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Epicloud is the fifth release by Devin Townsend under the "Devin Townsend Project" banner, and his fifteenth overall. One might think that after such a prolific career, he might show some signs of slowing down or losing steam; however, an album or two aside, he's been pretty consistent, at least as far as quality is concerned. Epicloud is no different. Over these thirteen tracks, Devin once again showcases his diverse songwriting ability, with songs ranging from Addicted-type pop and hard rock to Ki or Ghost-esque new age to Deconstruction or Strapping Young Lad levels of chaotic heaviness and grandiosity. Proving he hasn't run out of ideas, he even adds a gospel choir to many of his songs, and they actually don't sound out of place.
Some (maybe all) of the things I described might not be your cup of tea. Essentially, this is another horizon-broadening experiment for Devin, and he had even expressed some apprehension before releasing the thing, citing the fact that he'd never really done anything quite like this before. However, going out on a limb seems to have worked. The album consists of Devin on guitar and vocals, Anneke Van Giersbergen once again on backing vocals, Ryan Van Poederooyen on drums, Brian Waddell on bass and Dave Young on guitar, as well as additional keyboards. This backing band are fully capable of performing the music. Anneke's honey-sweet vocals are always welcome, and the rest of the band sound great. The production is spotless and (of course) densely layered, which helps to add even more grandiosity to some of the more spectacular tracks (True North, Kingdom, Grace and More!). However, several other tracks are quite simple, following a more conventional rock/pop song structure, albeit with a Devin Townsend twist (Lucky Animals, Liberation, Where We Belong). There are also a few slow, ballad-like songs that end in a very huge climax, such as the aforementioned Where We Belong, as well as Hold On.
Much of this album might be described as very candy-coated and poppy, and upon first listen, I tended to agree with that, save a few songs. However, after having some time to digest the music, I can confirm that the complexity is there... just scaled back. Those expecting something like Strapping Young Lad or one of Devin's earlier solo albums, like Accelerated Evolution or Ocean Machine: Biomech will probably be disappointed. However, this is an album that makes up for the loss of complexity by really letting the emotion flow. "Lucky Animals," the first single from the album, is some straight-up pop-metal, but by never taking itself seriously, it's a very fun listen. The song "Divine" is a slow love song with nothing but Devin's voice, a finger-picked guitar and some ambient effects. However, the minimalism allows expression that might otherwise not be possible in the heavier sections of the album. Another good example of this would be the song "Save Our Now," which at first felt like a mid-tempo slow jam. However, Devin's half-whispered singing and Anneke's more clear, yet restrained singing, along with a gentle 4/4 riff will periodically build into a more dense, soulful chorus passage. Imagine "Hyperdrive," except more pop-influenced. I won't lie; the song would easily fit on top-40 radio, but Devin is able to add something to this kind of music that the big-label manufacturers cannot. "Grace" starts very similarly to "Divine," with Anneke's vocals and acoustic guitar. This, however, gives way to electric instruments and a heavy rhythmic riff, layered vocals (Devin, Anneke and the choir) and most of the song is much like this, before being bookended by a passage much like the opening of the song, and then ending with another grandiose climax before transitioning into "More!," another very heavy rocker.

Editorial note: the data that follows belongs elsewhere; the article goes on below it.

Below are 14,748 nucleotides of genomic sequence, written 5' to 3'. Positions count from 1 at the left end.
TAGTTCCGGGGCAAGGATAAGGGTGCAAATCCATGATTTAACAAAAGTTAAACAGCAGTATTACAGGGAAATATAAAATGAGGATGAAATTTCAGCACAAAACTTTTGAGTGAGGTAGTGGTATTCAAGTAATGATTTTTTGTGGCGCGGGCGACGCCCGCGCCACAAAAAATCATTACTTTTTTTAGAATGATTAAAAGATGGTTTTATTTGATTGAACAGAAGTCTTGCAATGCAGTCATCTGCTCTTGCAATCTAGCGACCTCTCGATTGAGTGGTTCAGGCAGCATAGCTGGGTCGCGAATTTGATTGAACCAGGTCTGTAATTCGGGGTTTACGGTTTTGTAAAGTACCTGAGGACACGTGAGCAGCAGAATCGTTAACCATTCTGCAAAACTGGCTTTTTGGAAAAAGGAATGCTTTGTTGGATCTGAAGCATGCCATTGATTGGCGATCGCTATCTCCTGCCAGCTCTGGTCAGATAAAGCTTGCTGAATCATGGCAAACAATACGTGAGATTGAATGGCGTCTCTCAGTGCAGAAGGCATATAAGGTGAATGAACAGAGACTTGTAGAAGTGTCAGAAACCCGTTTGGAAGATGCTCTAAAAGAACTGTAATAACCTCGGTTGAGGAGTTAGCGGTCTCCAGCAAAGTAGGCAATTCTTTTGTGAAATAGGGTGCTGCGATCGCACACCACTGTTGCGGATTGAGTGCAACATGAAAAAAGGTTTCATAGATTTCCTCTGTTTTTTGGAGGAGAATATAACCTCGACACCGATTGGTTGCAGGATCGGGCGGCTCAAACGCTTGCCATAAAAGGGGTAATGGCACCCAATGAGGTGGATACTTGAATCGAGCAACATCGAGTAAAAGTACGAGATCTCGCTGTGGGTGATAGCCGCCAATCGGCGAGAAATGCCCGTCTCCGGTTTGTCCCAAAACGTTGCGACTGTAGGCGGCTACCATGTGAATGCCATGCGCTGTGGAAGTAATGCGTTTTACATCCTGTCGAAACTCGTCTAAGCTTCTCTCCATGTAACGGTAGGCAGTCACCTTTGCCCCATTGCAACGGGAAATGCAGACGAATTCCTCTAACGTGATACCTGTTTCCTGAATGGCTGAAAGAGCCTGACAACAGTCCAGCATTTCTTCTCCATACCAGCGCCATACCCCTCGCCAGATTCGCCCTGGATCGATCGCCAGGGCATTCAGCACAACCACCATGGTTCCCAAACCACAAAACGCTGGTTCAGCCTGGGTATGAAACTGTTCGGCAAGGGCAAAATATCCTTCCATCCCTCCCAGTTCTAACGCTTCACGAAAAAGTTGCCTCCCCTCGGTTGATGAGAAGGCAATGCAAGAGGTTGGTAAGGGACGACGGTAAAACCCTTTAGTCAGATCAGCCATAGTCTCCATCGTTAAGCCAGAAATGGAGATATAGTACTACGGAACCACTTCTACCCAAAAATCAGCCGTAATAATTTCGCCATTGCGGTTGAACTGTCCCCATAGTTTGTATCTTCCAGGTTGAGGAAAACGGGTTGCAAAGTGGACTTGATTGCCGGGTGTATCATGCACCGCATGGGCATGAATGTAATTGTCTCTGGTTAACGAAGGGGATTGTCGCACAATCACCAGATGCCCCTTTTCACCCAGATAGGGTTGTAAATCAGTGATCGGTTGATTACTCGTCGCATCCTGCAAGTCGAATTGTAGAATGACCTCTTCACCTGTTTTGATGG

Devin has demonstrated his song-writing chops once again with this album. At first I was skeptical; I wasn't sure how to feel about Devin Townsend going pop, but after giving it a chance, it's not such a bad thing. This album might not be perfectly suited to every mood or time. It's more suited to, say, working out, taking a ride in the car, or kicking back and jamming to something a little less demanding. However, if one listens closely, they will still be rewarded, as Devin has left plenty in the music for us to digest. If anything, this is a nice palate cleanser from the past four albums. Devin incorporates a lot from each of them, but does it in a way that doesn't feel muddled or uncertain. This is definitely a guy who knows what he's doing and what he wants out of his music. Long-time Devin fans will not be disappointed; newcomers will probably find this to be a good album to start with. It's miles away from Strapping Young Lad, and it might not even qualify as metal, but it's a great listen nonetheless.